2018–19 Departmental Plan: Health Canada

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Organization: Health Canada

Published: 2018

The Honourable Ginette Petitpas Taylor, P.C., M.P.
Minister of Health

© Her Majesty the Queen to Right of Canada,
represented by the President to the Treasury Board, 2018

ISBN: 2371-6576
Catalogue Number: H1-9/31E-PDF
Pub. 170333

This document is available on the Treasury Board of Canada Secretariat website.

This document is available in alternative formats upon request.

Erratum

Under the heading Spending and human resources, Planned spending, Table Budgetary planning summary for Core Responsibilities and Internal Services (dollars), the Table Header (column 5) should read "2018-19 Main Estimates" (currently states "2017-18 Main Estimates")

Table of Contents

Minister's Message

The Honourable Ginette Petitpas Taylor, Minister of Health

As the Minister of Health, I am pleased to present Health Canada's 2018-19 Departmental Plan. This report outlines the key initiatives the Department will undertake in the coming year to deliver results for Canadians.

One of the Department’s top priorities for 2018-19 is to continue to address the opioid crisis – the most significant public health crisis that Canadians have experienced in recent years. My conversations with people across Canada, including people with lived and living experience, have been extremely valuable in understanding the continued need for urgent action to address this crisis. To that end, the Government of Canada has committed through Budget 2018Footnote 1, to further address the opioid crisis and improve access to evidence-based treatment services to those in need. The Government of Canada continues to work with other levels of government and stakeholders so that Canada’s response to the opioid crisis is robust, well-coordinated and effective. Health Canada will deliver this, in part, through the Canadian Drugs and Substances Strategy, the Government’s modernized approach to drug and substance use policy.

Health Canada is also diligently working to deliver on the Government’s commitment to legalizing, strictly regulating and restricting access to cannabis. As announced in Budget 2018, the Government proposes to invest additional sums over five years to support the involvement of community-based organizations and Indigenous organizations and governments in educating their communities on the risks associated with cannabis use. The Act will create a strict framework for controlling the production, distribution, sale and possession of cannabis in Canada to ensure that cannabis is kept out of the hands of young Canadians and that profits are kept away from criminals and organized crime.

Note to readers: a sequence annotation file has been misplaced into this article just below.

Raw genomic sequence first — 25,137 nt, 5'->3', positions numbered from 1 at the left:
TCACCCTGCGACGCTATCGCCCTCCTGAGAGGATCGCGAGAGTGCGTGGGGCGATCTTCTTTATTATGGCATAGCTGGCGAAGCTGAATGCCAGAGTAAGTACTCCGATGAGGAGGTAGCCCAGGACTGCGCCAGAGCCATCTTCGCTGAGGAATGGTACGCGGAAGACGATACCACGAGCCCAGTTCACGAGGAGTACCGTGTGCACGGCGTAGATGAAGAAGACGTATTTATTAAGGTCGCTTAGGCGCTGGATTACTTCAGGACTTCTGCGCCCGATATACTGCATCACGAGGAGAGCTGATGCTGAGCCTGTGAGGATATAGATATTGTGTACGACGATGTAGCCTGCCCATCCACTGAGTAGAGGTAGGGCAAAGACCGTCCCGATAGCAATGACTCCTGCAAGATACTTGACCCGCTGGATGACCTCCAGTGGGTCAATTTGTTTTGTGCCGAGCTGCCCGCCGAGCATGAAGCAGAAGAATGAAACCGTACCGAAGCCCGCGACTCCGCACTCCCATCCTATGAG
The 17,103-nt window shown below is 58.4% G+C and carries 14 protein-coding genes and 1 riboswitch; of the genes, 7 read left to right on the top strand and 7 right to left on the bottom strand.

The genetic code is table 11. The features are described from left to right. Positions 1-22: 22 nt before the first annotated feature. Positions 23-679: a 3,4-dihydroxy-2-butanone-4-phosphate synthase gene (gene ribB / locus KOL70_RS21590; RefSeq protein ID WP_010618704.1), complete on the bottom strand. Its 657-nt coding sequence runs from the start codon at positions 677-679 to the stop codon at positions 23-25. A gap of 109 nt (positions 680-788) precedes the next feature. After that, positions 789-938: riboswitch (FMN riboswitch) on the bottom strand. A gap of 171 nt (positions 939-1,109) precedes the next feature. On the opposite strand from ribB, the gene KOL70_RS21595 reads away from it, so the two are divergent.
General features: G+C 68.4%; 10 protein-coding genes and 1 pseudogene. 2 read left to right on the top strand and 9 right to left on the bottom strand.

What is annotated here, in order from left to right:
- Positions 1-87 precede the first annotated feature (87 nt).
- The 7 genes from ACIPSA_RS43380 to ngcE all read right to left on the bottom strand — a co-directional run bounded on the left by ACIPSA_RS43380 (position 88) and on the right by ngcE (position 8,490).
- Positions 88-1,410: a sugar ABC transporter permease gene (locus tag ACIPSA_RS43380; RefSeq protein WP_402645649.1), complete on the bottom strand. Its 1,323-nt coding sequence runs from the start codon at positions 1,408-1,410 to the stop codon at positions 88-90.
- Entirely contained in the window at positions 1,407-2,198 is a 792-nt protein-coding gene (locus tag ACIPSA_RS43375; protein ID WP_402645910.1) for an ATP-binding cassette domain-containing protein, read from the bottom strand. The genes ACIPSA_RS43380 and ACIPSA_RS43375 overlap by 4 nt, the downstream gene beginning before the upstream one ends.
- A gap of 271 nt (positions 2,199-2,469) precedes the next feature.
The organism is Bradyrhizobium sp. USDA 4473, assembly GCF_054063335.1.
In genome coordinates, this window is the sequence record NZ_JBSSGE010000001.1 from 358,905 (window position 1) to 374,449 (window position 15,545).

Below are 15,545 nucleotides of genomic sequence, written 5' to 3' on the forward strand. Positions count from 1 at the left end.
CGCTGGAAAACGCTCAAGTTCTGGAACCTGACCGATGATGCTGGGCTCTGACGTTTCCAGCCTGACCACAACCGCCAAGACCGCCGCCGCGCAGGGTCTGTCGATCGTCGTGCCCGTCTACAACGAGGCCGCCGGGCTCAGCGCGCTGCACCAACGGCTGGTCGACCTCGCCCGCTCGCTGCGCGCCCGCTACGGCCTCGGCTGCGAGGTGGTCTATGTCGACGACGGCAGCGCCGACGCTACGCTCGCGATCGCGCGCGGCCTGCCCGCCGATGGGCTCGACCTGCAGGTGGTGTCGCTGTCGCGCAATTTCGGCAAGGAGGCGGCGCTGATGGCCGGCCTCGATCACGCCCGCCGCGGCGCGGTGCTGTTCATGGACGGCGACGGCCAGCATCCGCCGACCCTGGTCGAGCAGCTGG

Health Canada will continue to provide national leadership to foster sustainable health care systems that ensure Canadians have access to appropriate and effective health care. In August 2017, the federal, provincial and territorial governments reached agreement on the Common Statement of Principles on Shared Health Priorities, which outlines key priorities for federal investments in mental health and addiction services, and home and community care. The Common Statement of Principles provides a list of priority actions where provinces and territories have agreed to focus the funding for mental health and addictions services, and home and community care.

The Department is working with jurisdictions to establish bilateral agreements that will set out how individual jurisdictions will use federal funding to improve access to home care and mental health services. Provinces and territories have committed to working with the Canadian Institute for Health Information (CIHI) to develop a focused set of common indicators to measure progress and report annually to Canadians on overall improvements in access to home and community care as well as mental health and addiction services. In addition, Health Canada will work closely with provincial and territorial governments to develop national approaches to other key health system issues, including expanding the use of digital technologies. The Department will also work to improve access to and affordability of necessary prescription medications and the appropriate use of those medications, and supporting the Advisory Council on the Implementation of National Pharmacare announced in Budget 2018.

Helping Canadians lead healthier lives and providing protection from unsafe consumer and commercial products and substances will remain an important focus of Health Canada’s work.  

In 2018-19, Health Canada will continue its efforts to strengthen tobacco control in Canada. Pending Royal Assent of the Tobacco Act, Health Canada will work towards implementing plain packaging requirements on all tobacco products as well as the development of a modernized Federal Tobacco Control Strategy to reduce tobacco-related diseases and deaths. Between new funds set out in Budget 2018 and existing resources, the Government plans to make significant investments in tobacco control over the next five years. This will help to ensure that Canada remains a world leader in tobacco control.

The Department will also continue the implementation of the multi-year comprehensive Healthy Eating Strategy to help Canadians make informed and healthier food choices, including through the introduction of restrictions on the marketing of unhealthy food and beverages to children, and through improved food labelling.